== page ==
I have always wanted kids

There is a question that runs through my head from time to time…

Would I have rushed into having children if I had known I had type 2 bipolar? Let’s face it, I could have passed this hideousness on to my girls…

adorable baby baby feet beautiful
Photo by Pixabay on Pexels.com

I always knew I wanted children but I knew that my background put me at high risk for postpartum mental health problems.  I remember highlighting this to my midwife at my first booking appointment whilst also being terrified she would black mark my notes and contact social services.

“Do you have any worries?” she asked.

“Well, yes…. I worry a bit about how I’ll manage emotionally because I am pretty high risk for postnatal depression”.

“OK, why do you say that?”

“I was an in-patient in a psychiatric hospital for three months as a teenager with anorexia and had a tough time at university too.”

“Alright, so we will keep an eye on things.”

What she actually meant was “Well you look a healthy weight and you are smiling so you must be fine.”

That was it. That was the grand total of my antenatal emotional wellbeing assessment. And unfortunately it was no better the second time.

pregnancy pregnant motherboard parenthoof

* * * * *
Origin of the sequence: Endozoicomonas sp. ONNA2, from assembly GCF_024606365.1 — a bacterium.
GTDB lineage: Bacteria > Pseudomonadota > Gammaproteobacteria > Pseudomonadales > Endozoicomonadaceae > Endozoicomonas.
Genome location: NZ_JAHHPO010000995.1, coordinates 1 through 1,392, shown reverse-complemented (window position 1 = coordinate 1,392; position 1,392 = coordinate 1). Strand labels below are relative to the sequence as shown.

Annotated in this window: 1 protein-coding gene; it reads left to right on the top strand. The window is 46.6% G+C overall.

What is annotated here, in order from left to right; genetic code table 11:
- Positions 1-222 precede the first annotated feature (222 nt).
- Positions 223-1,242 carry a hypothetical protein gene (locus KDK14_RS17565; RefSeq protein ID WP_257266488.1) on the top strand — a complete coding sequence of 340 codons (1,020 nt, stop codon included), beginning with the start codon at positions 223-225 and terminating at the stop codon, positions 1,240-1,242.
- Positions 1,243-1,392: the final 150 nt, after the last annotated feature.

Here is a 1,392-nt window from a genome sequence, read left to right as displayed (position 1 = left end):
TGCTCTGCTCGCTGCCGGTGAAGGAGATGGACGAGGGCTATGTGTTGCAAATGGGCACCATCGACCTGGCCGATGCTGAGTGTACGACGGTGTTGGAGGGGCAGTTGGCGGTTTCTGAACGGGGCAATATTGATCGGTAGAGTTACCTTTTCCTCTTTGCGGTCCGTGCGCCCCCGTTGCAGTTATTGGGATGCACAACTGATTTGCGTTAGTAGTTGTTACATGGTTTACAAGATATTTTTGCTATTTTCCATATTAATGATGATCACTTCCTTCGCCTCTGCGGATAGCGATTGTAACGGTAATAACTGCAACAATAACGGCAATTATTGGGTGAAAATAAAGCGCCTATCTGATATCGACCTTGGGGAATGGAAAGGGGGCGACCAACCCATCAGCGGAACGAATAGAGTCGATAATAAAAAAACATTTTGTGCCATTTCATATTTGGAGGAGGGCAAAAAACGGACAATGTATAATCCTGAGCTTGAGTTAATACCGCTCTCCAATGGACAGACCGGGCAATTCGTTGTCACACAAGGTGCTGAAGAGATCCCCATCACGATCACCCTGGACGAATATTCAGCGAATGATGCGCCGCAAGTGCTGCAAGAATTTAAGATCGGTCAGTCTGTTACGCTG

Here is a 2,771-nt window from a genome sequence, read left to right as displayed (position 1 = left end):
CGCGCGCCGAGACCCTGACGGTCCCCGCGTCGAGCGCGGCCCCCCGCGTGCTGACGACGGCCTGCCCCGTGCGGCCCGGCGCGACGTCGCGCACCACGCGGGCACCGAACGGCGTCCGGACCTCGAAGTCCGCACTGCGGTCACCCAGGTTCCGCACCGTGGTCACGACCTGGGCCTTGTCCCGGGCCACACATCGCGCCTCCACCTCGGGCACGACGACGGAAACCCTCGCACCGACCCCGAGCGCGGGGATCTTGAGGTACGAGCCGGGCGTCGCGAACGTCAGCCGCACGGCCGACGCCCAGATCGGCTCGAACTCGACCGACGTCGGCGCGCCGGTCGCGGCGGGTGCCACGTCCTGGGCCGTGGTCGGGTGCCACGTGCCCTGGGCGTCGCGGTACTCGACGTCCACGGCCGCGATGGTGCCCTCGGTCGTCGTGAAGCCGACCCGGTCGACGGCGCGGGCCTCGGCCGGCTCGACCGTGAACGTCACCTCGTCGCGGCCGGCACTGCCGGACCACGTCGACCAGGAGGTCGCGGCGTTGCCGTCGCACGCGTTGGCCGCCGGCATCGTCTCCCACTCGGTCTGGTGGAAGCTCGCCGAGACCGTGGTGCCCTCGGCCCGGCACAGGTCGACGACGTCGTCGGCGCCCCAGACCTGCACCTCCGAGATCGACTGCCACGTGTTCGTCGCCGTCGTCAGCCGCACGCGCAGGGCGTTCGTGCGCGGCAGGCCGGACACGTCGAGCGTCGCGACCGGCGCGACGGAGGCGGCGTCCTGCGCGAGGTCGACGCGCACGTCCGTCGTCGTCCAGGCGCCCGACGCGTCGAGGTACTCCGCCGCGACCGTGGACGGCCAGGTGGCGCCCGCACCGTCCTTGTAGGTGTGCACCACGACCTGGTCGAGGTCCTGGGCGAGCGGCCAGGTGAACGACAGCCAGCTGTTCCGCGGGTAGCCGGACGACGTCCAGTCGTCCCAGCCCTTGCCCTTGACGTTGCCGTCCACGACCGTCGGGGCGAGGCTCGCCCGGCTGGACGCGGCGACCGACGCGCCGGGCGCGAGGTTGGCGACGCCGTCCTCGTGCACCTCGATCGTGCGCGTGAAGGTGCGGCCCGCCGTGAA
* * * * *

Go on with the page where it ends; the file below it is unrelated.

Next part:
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The days after my second daughter was born I was running on adrenaline and excitement.  Her birth had been so much easier than I had expected (the first one was bloody awful!) and I felt lured into a sense of “everything is going to be OK.”

Except it wasn’t OK. As the days turned into weeks and the weeks into months, I slowly fell deeper into the darkness of postnatal depression. I existed solely for my children. I sat breast feeding at night, tears tumbling down my cheeks. My life had gone. I was going through the motions. Doing what I had to do to keep everyone alive and happy. Inside I was dying.

Yet somehow people didn’t know. I had developed such a slick and seamless act that people couldn’t know. Over time my show started to fall to pieces. My skin was terrible. My eyes became glazed and exhausted. My brow was lined with deep wrinkles of worry. I cried in public.

My health visitor advised me to see the GP. I was started on medication and referred for talking therapy. But I continued to deteriorate whilst I waited. I had no choice but to find a private therapist. Two years on, I am still in therapy. At Christmas I was diagnosed with type 2 bipolar and started on new medication.  The private sector saved me. I was fortunate enough that I could pay. Not everyone can.

scenic view of forest during night time
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As an NHS worker, I feel guilty, saddened and disappointed that our system is failing so many. When you have lost all value in life, when everything is bleak and death seems the only way out, waiting for six months to get help only adds to the feelings of worthlessness. Every day that you don’t get that help, the enemy is winning the battle.